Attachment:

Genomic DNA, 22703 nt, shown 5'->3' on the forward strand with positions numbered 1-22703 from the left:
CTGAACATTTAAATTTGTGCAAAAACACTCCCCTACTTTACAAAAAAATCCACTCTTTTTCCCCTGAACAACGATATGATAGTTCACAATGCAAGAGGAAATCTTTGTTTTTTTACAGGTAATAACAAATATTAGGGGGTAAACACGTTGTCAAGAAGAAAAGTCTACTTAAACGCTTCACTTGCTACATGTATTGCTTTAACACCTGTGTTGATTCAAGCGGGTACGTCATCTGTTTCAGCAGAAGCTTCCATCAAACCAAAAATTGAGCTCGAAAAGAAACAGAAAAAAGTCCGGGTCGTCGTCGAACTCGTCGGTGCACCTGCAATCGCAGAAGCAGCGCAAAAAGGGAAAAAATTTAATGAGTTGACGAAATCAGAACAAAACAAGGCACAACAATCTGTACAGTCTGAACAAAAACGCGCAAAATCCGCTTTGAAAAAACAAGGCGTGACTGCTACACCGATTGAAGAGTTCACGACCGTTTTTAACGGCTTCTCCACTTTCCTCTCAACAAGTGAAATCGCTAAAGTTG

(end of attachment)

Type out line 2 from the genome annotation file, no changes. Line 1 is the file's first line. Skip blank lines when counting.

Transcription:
CTGAACATTTAAATTTGTGCAAAAACACTCCCCTACTTTACAAAAAAATCCACTCTTTTTCCCCTGAACAACGATATGATAGTTCACAATGCAAGAGGAAATCTTTGTTTTTTTACAGGTAATAACAAATATTAGGGGGTAAACACGTTGTCAAGAAGAAAAGTCTACTTAAACGCTTCACTTGCTACATGTATTGCTTTAACACCTGTGTTGATTCAAGCGGGTACGTCATCTGTTTCAGCAGAAGCTTCCATCAAACCAAAAATTGAGCTCGAAAAGAAACAGAAAAAAGTCCGGGTCGTCGTCGAACTCGTCGGTGCACCTGCAATCGCAGAAGCAGCGCAAAAAGGGAAAAAATTTAATGAGTTGACGAAATCAGAACAAAACAAGGCACAACAATCTGTACAGTCTGAACAAAAACGCGCAAAATCCGCTTTGAAAAAACAAGGCGTGACTGCTACACCGATTGAAGAGTTCACGACCGTTTTTAACGGCTTCTCCACTTTCCTCTCAACAAGTGAAATCGCTAAAGTTG